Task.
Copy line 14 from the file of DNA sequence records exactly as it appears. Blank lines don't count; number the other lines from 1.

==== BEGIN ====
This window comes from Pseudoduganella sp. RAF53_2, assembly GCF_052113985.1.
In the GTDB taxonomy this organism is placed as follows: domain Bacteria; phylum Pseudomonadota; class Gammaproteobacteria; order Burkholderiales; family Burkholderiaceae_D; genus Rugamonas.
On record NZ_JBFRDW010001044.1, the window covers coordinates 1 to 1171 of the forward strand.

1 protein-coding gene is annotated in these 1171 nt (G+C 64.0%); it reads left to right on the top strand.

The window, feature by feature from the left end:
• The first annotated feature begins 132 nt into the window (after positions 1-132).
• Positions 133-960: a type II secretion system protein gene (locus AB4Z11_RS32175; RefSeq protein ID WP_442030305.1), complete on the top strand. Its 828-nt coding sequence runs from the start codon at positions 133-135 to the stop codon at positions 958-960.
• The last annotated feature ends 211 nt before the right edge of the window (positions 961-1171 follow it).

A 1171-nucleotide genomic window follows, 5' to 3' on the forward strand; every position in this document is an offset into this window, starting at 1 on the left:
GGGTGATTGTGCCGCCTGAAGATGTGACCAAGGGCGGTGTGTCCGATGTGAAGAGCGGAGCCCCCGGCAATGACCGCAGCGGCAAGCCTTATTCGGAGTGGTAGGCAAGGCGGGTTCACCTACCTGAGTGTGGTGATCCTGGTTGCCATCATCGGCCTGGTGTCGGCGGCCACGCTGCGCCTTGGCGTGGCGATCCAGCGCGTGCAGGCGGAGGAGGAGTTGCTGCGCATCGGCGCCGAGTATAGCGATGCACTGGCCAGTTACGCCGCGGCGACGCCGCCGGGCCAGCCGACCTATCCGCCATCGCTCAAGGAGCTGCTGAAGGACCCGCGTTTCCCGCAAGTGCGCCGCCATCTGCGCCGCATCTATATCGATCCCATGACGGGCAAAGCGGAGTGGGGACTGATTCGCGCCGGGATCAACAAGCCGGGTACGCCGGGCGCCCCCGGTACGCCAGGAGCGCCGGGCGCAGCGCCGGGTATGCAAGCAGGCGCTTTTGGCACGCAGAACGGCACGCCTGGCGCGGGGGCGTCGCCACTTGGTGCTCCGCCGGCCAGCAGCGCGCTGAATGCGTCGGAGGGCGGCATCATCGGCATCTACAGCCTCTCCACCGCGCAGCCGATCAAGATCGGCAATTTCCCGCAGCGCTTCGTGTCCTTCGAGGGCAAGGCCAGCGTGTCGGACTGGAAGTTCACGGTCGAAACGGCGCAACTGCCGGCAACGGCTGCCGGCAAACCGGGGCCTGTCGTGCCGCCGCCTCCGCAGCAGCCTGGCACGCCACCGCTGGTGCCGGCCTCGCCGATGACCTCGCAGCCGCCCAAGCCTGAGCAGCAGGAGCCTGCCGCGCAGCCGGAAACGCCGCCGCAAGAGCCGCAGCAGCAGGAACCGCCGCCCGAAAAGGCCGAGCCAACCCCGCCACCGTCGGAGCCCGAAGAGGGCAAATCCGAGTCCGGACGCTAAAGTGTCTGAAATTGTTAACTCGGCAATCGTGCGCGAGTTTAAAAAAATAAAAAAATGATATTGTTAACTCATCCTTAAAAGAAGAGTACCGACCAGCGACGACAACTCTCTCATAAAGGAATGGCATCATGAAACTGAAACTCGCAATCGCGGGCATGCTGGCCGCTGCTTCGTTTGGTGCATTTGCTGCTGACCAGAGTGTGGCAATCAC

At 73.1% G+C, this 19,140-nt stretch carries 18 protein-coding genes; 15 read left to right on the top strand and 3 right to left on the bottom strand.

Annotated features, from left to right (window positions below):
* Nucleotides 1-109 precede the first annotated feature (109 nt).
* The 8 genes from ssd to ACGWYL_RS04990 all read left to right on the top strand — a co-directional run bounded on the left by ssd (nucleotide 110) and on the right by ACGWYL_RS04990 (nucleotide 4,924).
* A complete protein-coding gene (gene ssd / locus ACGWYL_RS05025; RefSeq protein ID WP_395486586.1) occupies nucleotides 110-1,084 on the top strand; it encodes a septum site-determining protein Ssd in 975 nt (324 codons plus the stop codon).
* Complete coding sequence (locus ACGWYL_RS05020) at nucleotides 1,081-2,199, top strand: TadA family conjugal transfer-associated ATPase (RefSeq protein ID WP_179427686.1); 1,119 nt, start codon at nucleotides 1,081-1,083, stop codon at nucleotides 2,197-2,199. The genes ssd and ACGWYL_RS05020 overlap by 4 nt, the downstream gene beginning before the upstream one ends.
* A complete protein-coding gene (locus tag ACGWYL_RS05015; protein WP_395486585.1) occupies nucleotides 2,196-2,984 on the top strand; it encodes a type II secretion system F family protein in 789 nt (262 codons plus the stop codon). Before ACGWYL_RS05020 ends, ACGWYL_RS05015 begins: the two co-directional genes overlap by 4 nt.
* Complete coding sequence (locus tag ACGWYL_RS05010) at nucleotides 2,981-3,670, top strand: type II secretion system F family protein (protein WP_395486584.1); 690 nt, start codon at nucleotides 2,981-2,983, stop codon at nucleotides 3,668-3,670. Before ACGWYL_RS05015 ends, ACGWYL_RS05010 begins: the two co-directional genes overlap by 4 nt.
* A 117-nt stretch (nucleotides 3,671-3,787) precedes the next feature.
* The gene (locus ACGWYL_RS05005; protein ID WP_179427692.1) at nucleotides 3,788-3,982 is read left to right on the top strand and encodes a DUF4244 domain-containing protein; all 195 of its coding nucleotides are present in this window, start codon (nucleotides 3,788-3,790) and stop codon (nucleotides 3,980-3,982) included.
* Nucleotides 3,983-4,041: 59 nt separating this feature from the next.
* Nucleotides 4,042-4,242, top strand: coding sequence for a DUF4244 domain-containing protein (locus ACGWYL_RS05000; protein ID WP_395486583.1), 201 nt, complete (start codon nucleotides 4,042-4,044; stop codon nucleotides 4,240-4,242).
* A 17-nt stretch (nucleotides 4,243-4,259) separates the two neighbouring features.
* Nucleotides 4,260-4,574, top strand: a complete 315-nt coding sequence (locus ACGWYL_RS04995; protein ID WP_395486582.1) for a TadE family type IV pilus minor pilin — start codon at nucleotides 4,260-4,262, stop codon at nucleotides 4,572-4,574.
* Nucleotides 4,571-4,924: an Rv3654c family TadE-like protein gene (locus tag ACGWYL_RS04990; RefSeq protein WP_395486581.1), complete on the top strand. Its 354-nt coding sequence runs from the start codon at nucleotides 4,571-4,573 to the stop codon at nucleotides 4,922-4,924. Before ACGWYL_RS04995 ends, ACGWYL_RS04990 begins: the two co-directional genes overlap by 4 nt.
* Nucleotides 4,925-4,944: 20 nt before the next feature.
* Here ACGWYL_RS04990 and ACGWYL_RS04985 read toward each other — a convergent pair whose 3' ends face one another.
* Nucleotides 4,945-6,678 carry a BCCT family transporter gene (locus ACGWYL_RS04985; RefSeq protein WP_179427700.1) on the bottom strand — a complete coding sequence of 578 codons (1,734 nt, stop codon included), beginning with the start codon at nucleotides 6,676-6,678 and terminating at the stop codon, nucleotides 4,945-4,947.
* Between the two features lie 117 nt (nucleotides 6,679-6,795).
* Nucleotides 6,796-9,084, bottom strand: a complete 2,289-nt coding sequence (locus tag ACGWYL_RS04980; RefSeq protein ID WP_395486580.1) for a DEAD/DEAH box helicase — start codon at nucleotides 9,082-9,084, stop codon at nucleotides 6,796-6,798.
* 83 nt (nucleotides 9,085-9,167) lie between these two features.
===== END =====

* The 8 genes from ssd to ACGWYL_RS04990 all read left to right on the top strand — a co-directional run bounded on the left by ssd (nucleotide 110) and on the right by ACGWYL_RS04990 (nucleotide 4,924).